That said, you need to know the basics. As a beginner, you may want to start with live baits, such as worms, to begin with. If the worms are too slimy for you, you may want to consider PowerBait, a scented material that can form around your hook.
Once you’ve made a few live bait attempts and are more comfortable with them, you may want to consider lures designed to look like smaller baitfish and do a very good job of attracting the fish’s attention. You will also need:
- Bobbers – Small balls that float in the water and sink as soon as a fish hits your lure, alerting you that you have a fish on the line.
- A net- preferably a rubber net (easier on the fish’s skin) to pull the fish out of the water once you’ve rolled it up.
- Needle nose pliers – This is what you use to retrieve your hook and lures from inside your hooked fish’s mouth
- Tackle Box – This is where you’ll keep all this organized fishing paraphernalia.
You should realize that the first box of tackle you buy will probably not be the last, and neither will the rods, reels, lures, or even hooks. Fishing is much like any other outdoor activity; The more experience you get, the better and more specialized your team will be.
This means that you shouldn’t worry too much about these first few purchases, they are meant to get you going and at some point, you will update them as you become more specialized as a fisherman.
Step 4: Launch and Catch Your First Fish
Your first fishing experience can be as simple or as complicated as you want. You could either try fishing while standing on a riverbank or on the shores of a calm lake, or you could go all out and head miles offshore and try to land large fish like tuna. It is advisable to try launching from the shore of a calm river or lake first to familiarize yourself with the equipment and the process.
This is a skill that every angler should master for a very simple reason: it allows you to cast your bait or lure as close to where the fish are as possible. One of the main reasons purchasing a spinning reel is recommended as a beginner is that casting is as intuitive as rolling and casting the lure. These are the simple steps:
- Start by leaving about 6 inches of line at the end of your reed
- Keep the reel under your dominant hand
- There is a bail on your spinning reel that keeps your line in place; you need to flip this bail while holding the line with your finger
- Slowly lift the tip of the rod and slightly behind you.
- Using your wrist and elbow, launch the rod forward, propelling the lure through the air towards the target fish.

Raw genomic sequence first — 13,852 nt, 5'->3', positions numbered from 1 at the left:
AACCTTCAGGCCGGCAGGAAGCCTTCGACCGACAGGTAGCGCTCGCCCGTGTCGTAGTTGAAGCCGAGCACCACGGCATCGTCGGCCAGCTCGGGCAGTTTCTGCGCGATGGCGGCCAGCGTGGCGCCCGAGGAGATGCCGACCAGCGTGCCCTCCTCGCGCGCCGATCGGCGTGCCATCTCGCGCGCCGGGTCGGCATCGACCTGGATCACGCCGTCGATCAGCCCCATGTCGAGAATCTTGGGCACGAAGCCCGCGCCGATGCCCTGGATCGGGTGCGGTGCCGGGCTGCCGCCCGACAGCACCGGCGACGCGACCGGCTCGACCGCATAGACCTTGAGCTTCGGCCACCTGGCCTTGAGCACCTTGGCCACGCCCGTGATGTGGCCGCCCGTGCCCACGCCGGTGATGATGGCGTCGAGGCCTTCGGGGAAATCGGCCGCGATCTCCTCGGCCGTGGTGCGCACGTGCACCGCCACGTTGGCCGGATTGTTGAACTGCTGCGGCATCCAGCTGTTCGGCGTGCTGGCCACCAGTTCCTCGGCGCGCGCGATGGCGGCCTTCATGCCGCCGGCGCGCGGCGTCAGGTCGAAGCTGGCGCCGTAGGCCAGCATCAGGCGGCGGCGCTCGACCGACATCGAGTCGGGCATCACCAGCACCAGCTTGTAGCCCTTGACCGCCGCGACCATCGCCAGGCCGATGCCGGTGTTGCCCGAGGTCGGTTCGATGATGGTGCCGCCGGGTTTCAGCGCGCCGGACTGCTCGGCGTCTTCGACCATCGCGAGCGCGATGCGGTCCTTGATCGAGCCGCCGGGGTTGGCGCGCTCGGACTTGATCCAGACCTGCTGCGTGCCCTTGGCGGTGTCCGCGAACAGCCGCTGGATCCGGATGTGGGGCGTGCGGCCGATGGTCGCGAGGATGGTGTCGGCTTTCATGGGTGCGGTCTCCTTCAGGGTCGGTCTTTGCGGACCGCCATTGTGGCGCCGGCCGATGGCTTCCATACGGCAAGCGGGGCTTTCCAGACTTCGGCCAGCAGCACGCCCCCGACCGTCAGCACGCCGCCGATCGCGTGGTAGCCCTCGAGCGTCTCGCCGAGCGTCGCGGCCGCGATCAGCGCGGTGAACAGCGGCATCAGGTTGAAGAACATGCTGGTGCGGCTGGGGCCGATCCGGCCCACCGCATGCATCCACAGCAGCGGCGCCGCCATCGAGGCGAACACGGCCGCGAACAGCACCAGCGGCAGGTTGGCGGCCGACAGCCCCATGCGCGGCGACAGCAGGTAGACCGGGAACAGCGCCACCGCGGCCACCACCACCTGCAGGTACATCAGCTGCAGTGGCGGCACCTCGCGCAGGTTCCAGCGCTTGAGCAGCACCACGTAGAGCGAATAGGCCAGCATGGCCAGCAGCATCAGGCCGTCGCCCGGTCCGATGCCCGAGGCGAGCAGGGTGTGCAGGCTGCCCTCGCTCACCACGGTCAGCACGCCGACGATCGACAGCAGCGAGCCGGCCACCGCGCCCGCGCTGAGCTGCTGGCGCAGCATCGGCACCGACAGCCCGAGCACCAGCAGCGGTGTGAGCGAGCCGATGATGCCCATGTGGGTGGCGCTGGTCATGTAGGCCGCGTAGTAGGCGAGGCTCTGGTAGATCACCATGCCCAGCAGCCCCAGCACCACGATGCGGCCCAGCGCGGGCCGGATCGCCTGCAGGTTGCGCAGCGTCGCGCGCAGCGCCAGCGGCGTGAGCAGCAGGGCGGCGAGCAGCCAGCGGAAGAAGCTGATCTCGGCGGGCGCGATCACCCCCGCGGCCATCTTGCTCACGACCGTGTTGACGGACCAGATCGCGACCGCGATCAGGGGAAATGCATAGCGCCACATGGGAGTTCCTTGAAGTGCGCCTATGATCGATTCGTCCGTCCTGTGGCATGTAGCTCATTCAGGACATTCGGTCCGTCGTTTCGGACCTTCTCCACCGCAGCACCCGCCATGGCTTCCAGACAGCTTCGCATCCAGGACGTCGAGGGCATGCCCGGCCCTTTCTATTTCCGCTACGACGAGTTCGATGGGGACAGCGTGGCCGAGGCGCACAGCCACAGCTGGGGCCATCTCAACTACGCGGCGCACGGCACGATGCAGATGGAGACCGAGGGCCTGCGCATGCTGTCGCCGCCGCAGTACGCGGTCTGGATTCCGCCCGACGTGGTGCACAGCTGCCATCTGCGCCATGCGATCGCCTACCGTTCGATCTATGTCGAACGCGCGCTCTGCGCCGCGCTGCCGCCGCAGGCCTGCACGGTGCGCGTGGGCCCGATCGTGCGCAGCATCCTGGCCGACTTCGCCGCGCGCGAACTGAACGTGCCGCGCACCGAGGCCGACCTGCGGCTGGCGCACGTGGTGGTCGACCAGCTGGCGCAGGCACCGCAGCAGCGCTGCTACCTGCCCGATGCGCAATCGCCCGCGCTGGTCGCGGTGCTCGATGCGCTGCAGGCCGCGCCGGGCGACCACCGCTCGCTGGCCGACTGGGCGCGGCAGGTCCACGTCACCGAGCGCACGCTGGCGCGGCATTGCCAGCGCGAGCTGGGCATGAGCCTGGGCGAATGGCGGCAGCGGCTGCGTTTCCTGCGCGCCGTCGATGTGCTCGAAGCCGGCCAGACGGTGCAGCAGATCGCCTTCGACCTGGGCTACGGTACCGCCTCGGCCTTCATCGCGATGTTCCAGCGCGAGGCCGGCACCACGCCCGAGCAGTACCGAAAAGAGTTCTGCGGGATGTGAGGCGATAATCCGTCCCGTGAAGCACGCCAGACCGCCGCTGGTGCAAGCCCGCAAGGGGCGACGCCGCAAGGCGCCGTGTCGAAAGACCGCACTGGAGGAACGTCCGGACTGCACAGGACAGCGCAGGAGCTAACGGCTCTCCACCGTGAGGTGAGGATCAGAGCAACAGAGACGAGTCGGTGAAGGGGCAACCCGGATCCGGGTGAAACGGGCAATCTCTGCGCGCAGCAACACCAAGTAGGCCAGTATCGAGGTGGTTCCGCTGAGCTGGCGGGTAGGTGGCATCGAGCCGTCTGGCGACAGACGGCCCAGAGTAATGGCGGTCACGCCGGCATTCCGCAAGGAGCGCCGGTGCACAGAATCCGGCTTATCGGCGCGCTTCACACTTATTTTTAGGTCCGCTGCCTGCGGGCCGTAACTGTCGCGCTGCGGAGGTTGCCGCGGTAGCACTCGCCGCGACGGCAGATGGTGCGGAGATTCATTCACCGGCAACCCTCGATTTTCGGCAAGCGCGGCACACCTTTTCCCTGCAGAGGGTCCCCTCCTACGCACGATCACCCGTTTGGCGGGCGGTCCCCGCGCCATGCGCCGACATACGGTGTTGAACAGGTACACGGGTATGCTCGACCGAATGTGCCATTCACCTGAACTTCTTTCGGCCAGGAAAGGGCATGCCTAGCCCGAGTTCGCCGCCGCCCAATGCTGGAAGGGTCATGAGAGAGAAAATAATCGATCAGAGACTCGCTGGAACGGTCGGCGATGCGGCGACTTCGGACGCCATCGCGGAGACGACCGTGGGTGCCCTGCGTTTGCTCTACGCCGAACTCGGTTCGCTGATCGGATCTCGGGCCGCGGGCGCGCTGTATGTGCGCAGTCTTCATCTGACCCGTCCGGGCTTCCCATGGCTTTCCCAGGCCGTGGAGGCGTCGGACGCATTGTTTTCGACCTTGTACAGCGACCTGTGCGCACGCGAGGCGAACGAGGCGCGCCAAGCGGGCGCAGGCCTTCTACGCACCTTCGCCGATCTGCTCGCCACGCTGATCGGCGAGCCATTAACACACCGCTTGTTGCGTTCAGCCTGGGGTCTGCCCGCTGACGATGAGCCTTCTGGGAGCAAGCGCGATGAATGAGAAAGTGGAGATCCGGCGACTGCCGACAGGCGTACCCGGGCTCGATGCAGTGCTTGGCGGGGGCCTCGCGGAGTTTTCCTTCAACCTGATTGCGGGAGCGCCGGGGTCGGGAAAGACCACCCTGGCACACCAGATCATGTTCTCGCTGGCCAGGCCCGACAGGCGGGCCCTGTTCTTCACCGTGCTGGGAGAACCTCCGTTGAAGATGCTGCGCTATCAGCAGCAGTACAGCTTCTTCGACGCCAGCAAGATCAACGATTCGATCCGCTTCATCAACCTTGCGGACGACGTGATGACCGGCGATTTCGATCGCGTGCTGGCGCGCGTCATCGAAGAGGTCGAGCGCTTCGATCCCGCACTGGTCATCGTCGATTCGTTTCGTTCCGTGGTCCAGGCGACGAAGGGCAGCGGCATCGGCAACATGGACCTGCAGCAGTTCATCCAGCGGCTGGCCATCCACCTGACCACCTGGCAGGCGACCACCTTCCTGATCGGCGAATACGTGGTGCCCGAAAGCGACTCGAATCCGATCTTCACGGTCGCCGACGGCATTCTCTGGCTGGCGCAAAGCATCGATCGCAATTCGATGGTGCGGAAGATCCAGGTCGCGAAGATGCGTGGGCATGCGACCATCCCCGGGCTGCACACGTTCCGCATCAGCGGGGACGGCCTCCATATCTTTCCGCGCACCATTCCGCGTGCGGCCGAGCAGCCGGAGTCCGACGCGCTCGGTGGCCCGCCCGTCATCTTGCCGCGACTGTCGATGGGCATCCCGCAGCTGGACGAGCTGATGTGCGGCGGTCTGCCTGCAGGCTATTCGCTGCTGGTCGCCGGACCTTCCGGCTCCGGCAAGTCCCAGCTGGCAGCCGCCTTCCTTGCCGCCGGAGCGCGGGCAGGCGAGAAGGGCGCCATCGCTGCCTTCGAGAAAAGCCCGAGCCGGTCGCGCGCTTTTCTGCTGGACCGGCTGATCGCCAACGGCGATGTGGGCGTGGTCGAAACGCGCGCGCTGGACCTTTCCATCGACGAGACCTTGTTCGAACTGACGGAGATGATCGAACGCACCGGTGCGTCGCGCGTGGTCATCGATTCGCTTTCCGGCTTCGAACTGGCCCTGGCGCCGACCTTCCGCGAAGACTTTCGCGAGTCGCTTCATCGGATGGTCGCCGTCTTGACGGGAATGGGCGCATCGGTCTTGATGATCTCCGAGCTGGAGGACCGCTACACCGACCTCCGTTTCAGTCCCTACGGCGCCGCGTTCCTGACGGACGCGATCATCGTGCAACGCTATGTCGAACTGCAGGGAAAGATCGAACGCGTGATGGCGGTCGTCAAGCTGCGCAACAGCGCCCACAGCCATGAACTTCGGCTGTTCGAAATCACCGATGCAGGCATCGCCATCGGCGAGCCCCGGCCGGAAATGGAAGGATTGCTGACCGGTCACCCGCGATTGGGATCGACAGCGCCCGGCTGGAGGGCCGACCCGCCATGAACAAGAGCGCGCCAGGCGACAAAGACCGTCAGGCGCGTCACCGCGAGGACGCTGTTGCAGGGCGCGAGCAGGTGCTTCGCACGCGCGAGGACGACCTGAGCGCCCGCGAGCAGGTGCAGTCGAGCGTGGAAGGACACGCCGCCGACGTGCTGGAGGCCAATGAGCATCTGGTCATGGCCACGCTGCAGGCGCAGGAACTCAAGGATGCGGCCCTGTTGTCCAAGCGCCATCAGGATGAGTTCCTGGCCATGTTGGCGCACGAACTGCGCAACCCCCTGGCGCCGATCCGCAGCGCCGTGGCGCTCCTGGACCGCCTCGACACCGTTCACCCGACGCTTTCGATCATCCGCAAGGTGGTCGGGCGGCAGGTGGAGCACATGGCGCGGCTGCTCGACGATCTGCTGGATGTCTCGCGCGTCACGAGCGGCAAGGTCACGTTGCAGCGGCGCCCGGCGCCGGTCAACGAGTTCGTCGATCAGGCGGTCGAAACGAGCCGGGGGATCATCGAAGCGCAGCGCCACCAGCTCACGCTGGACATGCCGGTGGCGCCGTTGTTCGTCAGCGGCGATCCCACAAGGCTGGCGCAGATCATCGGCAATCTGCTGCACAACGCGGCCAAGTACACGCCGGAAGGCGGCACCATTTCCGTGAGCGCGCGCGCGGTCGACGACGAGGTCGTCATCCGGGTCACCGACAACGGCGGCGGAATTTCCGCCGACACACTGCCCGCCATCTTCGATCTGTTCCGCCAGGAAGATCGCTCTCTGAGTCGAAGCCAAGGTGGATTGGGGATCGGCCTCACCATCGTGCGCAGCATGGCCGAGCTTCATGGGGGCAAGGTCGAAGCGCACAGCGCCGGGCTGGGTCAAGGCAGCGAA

- As soon as your lure hits the water, turn the bail back and start wobbling to attract fish.
Here’s a video that gives you a quick tutorial on how to cast a spinning reel as a beginner:
Hooking the Fish
When it comes to catching a fish, there are two main things to avoid:
- The fish spitting the lure
- Your line breaking and releasing the fish
Of course, either of these two things could happen to even the most experienced anglers. However, there are some tips that can help reduce the likelihood of this happening.
Place the hook correctly, this requires skill. It means striving to set it up at the right time and with the right amount of pressure. You can do this by keeping an eye on the bobber; once it sinks in or even jolts, quickly point the rod tip up and pull it back with a little pressure. This will keep the lure in the fish’s mouth without tearing the lip. This is about timing. If you do it right, you will place the hook firmly on the fish’s lip rather than deeper in the mouth.
Keep Rod Tip-Up – Once you’ve set the hook correctly, it’s all about “playing” with the fish while keeping the rod tip up. The idea here is to let the fish swim and fight as much as they can while still hooked on your line to tire you out. Once you are tired enough, you can turn it on and lift it up with its rubber net.
You may be wondering, “why do I need to do all of this if I already have the hook attached correctly?” The truth is, most fish are stronger than you might think. If you try to get it going as soon as you have it hooked, the power you will be fighting with can break the line very easily. By letting it tire while you keep it on the line, you will have the upper hand when it comes to rolling it up.
Pro Tips: Always make sure your line is taut (“keep the slack”), know your reel’s specific drag system. You will find that different rods and reels have different drag systems. If you are fishing for smaller fish, you will be happier with a rod and reel that offer less drag, while the reverse is true if you are looking for larger fish.
Step 5: Landing Your Fish
If you have done everything correctly so far, then you have successfully set the hook, played with your fish a bit, which means that you are now quite tired and closer to shore. From now on, all you have to do is make sure the line is taut as you roll it up; that’s where the rubber net comes in.
Once the fish is an arm’s length away from you, you can reach out and grab it, although this is not advisable; fish tend to be quite slippery and a bit flaky. By using your rubber net to lift it out of the water and onto the shore, you will land it in a more humane way.
If you intend to catch it and release it, be sure to avoid keeping it out of the water for longer than you can hold your breath.
What Else You Need to Know About How to Fish
There are many other useful skills that you need to learn and master. Here are some helpful skills that will come in handy:
You will need to learn to tie a lot of knots (one at a time). Here’s a video that gives you a tutorial on how to tie three of the best fishing knots for beginners:
While you’ll learn most of this on the job, it’s important to keep the basics in mind. You must be respectful of other fishermen (learn to give them space if you are in crowded waters). You also need to respect the environment you fish in, as well as the fish you catch.
How to Find Fish
The simplest approach is to use a fish finder. You can also ask your local fishing officer where the best fishing spots are for the season.
Learning to fish takes time, but it’s definitely worth the effort. The tips shared here should help you get off on the right foot.